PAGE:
Carmakers Abandon Car Making, Now producing Medical Supplies
Car firms around the world are responding to calls from governments to help make more ventilators and face masks to help out during the coronavirus pandemic.
On Monday, March 21, 2020, Fiat began converting one of its car plants in China to start making about one million masks a month.
The car manufacturer wants to start production in the coming weeks, wrote its chief executive Mike Manley in an email.
Other major car firms are also looking at ways they can change manufacturing towards ventilators.
General Motors, Ford and Tesla in the US have all pledged their support to offer resources to make more ventilators, along with Japanese carmaker Nissan and Formula 1 teams in the UK.
Major car plants in the US, Europe, and Asia have ceased production to try to help prevent the spread of coronavirus. They are, however, still pledging to help make ventilators and other vital medical equipment.
US President Donald Trump tweeted on Sunday, March 20, 2020: "Ford, General Motors and Tesla are being given the go ahead to make ventilators and other metal products, FAST! Go for it auto execs, let's see how good you are?"
His tweet came after the US Food and Drug Administration (FDA) announced that it had abridged barriers in the medical device approval process to help speed up the production of ventilators.
"Medical device makers can more easily make changes to existing products, such as changes to suppliers or materials, to help address current manufacturing limitations or supply shortages," US Health and Human Services Secretary Alex Azar said in a statement.
"Other manufacturers, such as automakers, can more easily repurpose production lines to help increase supply."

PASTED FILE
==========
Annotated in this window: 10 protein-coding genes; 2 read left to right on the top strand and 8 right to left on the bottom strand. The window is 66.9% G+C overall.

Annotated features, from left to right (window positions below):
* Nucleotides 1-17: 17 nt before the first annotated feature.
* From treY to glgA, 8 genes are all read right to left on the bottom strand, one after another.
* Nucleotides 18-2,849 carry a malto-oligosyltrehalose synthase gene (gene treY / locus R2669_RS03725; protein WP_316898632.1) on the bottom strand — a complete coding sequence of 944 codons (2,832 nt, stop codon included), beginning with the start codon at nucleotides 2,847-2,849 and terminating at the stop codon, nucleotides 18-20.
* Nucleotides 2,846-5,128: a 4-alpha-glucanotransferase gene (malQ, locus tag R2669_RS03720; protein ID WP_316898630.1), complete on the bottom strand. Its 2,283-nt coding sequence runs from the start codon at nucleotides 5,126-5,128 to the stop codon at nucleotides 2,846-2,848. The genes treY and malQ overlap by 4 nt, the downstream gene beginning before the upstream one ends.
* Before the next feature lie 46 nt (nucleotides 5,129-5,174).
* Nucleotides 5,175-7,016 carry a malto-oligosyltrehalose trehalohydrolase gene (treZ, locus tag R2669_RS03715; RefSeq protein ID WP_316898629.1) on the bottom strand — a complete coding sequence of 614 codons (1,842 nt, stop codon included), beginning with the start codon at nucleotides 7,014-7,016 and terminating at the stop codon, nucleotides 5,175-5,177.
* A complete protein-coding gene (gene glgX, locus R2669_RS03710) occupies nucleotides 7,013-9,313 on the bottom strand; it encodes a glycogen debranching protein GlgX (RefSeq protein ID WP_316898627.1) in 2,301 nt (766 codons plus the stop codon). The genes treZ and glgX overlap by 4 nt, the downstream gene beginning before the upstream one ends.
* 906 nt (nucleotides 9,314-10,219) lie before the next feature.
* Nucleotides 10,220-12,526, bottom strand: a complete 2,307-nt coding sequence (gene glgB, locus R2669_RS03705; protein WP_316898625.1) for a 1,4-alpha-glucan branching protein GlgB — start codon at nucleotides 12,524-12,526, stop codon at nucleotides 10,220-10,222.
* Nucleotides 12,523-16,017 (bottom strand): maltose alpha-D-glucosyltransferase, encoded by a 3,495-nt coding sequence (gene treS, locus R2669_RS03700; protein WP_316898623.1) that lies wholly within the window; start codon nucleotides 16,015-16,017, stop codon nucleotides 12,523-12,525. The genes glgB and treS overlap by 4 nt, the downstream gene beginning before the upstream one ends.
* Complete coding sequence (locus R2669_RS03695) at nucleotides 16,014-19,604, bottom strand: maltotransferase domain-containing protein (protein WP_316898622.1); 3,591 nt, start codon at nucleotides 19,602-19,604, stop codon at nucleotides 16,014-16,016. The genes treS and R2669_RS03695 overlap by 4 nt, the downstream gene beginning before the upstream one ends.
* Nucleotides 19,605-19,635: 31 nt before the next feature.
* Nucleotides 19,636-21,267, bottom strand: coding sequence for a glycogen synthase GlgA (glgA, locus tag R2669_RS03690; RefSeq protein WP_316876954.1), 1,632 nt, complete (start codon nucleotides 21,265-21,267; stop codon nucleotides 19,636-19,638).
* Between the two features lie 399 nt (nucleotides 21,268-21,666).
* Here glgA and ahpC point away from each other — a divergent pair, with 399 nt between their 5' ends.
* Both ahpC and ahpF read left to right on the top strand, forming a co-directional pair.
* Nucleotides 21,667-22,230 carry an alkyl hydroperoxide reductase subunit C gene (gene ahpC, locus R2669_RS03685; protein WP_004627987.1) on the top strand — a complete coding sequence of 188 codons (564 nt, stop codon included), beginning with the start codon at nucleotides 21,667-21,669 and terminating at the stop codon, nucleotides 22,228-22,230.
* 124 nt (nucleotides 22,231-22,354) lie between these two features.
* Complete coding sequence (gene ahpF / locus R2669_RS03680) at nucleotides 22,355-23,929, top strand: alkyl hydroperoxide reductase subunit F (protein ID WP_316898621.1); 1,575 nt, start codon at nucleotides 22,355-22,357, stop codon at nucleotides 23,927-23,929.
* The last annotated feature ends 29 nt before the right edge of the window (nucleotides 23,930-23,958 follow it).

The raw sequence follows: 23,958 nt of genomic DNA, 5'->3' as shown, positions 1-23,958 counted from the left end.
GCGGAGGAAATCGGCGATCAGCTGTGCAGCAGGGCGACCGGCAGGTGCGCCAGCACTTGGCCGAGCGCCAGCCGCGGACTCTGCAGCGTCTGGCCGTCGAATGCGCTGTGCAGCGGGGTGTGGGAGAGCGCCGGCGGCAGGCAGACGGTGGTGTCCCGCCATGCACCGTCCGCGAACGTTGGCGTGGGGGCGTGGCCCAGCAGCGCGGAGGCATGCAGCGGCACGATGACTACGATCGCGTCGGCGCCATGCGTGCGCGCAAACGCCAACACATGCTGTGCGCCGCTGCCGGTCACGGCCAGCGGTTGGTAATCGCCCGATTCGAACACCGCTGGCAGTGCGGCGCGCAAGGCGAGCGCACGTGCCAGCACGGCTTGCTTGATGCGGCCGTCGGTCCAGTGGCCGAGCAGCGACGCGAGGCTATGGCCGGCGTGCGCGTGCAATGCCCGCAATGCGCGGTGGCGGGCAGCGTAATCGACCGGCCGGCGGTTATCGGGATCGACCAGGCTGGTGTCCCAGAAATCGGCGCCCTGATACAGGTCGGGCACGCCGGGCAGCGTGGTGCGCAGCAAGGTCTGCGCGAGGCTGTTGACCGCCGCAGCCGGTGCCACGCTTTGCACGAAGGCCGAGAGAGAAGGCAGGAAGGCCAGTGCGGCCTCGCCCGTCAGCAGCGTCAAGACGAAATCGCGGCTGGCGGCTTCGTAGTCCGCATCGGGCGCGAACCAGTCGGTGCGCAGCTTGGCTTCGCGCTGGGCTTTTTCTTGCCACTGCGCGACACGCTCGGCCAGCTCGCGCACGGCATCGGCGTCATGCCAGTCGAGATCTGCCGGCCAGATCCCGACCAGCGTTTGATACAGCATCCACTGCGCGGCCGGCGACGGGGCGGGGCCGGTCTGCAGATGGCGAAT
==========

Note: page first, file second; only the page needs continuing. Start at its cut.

How easy will it be for Carmakers to start manufacturing ventilators?
However, some experts have warned that carmakers may not find it easy to switch production.
Jens Hallek, head of ventilator manufacturer Hamilton Medical, said the materials and the components needed to build a ventilator are "highly specific" and require "specialised know-how".
"These are extremely sensitive machines with not only a lot of hardware but also a lot of software. If one of the components does not work correctly, the whole machine shuts down and cannot be used anymore," he said.
Former US Defense Department officials earlier told the Washington Post that it could take more than a year for carmakers or aerospace factories to start making ventilators.
But the carmakers are ‘fully focused’
Last week, Formula 1 teams in the UK said they hoped to find "a tangible outcome in the next few days" to help increase the supply of medical equipment. Working with the government and health authorities, F1 said it had experts in design, technology and production capabilities who could help out.
Nissan is part of a consortium, including sports car firm McLaren and aerospace company Meggitt, looking to develop a new medical ventilator. "We are fully focused on the project," McLaren said in a statement, but warned of the "limited time and scale of the challenge".
Indian billionaire Anand Mahindra said his company, The Mahindra Group, would begin work immediately to explore how its factories could make ventilators.